Magnifying glass magnifying the word HIPAA on a document

Healthcare Data Privacy and Dragon Medical

Dragon Medical Practice Edition 2 is designed to be an efficient, flexible, and accurate method for surgeons, nurses, general practitioners, and specialists to produce the necessary documentation to complete their patient note or encounter.

Given the changes urged forward by Meaningful Use, this happens, more and more, within the confines of an Electronic Health Record (EHR). Thus, healthcare professionals have to extend their concern for personal medical data and the privacy of the patient to the digital realm.

If you work in medicine, you likely already know how important it is to have software that supports your workflow and enables you to build a data stream that can be secured from end to end.

Dragon Medical is just that kind of software.

But before we dive head-first into an exploration of how the application works to secure your dictations, let’s talk a little bit about HIPAA itself, as well as what it requires when it comes to Protected Health Information, commonly referred to as PHI.


HIPAA Regulates PHI Access

HIPAA stands for the Health Insurance Portability and Accountability Act. It was created, in part, to protect people from having their personal health information released to or viewed by anyone who shouldn’t have access to it.

HIPAA, originally put in place in 1996, was fully implemented by 2003—although it wasn’t until the recent HITECH Act that EHRs became subject to HIPAA. These acts essentially work together to prevent personally identifiable patient data from being shared without the patient’s consent.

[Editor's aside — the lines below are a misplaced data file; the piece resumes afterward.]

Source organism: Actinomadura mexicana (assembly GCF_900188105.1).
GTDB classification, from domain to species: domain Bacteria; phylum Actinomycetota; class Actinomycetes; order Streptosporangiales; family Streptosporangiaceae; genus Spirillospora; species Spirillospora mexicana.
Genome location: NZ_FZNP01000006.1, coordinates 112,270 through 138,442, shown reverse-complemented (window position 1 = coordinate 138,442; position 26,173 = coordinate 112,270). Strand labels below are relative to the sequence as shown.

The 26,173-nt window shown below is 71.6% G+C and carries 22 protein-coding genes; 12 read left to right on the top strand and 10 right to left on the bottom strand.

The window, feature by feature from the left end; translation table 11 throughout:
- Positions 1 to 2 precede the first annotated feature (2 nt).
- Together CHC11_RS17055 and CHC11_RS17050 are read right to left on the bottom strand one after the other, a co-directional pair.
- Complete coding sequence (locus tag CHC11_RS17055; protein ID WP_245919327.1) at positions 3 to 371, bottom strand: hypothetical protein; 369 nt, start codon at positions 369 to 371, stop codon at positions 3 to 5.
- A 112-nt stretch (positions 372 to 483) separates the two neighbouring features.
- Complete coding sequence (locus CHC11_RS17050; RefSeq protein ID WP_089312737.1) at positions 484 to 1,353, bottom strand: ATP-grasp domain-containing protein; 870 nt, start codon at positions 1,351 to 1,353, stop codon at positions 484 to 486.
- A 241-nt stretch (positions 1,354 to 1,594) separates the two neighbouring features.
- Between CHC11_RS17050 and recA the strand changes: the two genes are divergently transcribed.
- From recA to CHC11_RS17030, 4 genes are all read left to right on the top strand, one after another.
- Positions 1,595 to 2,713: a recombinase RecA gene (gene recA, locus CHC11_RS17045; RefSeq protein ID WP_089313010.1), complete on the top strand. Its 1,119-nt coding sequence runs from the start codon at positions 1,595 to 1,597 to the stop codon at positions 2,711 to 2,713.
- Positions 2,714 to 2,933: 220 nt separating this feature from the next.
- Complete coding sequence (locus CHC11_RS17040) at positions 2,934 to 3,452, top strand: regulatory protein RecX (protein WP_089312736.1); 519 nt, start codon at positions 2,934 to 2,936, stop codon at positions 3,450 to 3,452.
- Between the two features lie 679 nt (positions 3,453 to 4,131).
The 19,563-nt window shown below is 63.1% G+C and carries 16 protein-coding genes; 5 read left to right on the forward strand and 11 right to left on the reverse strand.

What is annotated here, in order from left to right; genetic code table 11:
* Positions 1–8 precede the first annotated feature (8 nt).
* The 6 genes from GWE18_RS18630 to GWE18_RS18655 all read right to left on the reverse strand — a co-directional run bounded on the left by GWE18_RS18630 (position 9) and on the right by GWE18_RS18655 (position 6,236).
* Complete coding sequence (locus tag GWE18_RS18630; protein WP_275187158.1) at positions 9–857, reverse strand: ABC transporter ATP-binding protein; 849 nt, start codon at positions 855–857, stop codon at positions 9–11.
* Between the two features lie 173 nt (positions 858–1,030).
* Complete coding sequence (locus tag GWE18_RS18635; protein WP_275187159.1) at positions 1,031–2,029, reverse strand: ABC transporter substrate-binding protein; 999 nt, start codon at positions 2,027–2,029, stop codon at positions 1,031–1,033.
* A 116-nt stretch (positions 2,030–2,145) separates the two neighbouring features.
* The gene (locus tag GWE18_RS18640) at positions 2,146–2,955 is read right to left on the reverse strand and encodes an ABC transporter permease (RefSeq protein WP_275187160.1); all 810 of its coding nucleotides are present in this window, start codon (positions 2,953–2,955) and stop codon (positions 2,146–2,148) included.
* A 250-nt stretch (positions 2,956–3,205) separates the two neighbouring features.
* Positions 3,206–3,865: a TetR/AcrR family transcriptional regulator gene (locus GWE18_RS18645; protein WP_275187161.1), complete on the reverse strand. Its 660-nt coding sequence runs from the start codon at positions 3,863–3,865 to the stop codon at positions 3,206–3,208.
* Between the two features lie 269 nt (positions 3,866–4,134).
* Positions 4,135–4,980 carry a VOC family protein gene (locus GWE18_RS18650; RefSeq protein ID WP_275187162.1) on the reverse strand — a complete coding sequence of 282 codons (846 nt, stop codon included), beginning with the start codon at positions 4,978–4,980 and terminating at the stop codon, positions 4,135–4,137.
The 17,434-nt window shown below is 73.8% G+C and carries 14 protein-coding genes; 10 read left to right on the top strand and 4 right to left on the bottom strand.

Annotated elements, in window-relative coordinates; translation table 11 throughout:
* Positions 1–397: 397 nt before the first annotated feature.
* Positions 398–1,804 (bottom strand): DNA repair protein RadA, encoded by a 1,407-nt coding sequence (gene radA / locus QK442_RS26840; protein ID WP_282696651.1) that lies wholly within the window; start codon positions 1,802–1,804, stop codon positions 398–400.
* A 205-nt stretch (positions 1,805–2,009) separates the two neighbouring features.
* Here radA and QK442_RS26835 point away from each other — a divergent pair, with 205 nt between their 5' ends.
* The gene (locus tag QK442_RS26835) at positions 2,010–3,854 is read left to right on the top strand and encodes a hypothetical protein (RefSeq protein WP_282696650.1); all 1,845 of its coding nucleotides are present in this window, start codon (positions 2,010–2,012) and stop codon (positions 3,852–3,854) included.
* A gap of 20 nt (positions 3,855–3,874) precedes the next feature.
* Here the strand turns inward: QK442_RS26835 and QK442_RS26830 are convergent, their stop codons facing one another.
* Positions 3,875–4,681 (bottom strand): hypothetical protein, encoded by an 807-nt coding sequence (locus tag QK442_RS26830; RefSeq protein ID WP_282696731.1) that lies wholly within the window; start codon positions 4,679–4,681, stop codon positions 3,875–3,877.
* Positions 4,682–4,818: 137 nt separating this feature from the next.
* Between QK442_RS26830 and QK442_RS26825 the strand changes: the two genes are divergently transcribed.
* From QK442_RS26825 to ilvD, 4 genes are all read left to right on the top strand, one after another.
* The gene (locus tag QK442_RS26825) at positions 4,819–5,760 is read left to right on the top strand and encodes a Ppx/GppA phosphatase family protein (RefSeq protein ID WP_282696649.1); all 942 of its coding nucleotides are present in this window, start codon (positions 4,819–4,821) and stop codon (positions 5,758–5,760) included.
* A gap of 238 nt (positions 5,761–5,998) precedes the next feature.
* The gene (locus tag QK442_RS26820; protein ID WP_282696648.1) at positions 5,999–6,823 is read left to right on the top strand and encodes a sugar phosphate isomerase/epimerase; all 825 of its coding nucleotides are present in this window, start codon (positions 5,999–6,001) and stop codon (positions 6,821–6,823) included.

In general, though not exclusively, the patient decides who should access their PHI—healthcare providers and insurance companies, notwithstanding. That’s why they have you sign a Notice of Privacy Practices form when you visit the doctor’s office. You have to acknowledge you understand how your PHI may be shared.

The parts of HIPAA that you really need to concern yourself with, for the purposes of Dragon Medical, are what’s known as the Privacy Rule and the Security Rule. One says that you have to protect patient data; the other tells you what standards you need to meet to protect it.


How Does Dragon Medical Protect PHI?

So, what does all of this mean? What does Dragon Medical Practice Edition 2 have to protect, specifically? Is the program considered HIPAA compliant?

Let me address that last question first.

HIPPA requires that Covered Entities and Business Associates handle PHI properly. Even if an application helps them do this, it is—in no way—a substitute for or a solution to the question of compliance.

That being said, Dragon Medical does support HIPAA compliance. That means that the engineers at Nuance thought about healthcare providers when they were building the application, and they included features that they knew would make it possible to secure PHI while documenting patient encounters.

Now, there’s really no practical way for Dragon Medical to know whether a clinician happens to be dictating what would be considered individually identifiable health information, or just a friendly letter to a colleague. That means that the software has to assume that everything being dictated is sensitive and needs to managed accordingly.

Tracing Speech and Text Through Dragon Medical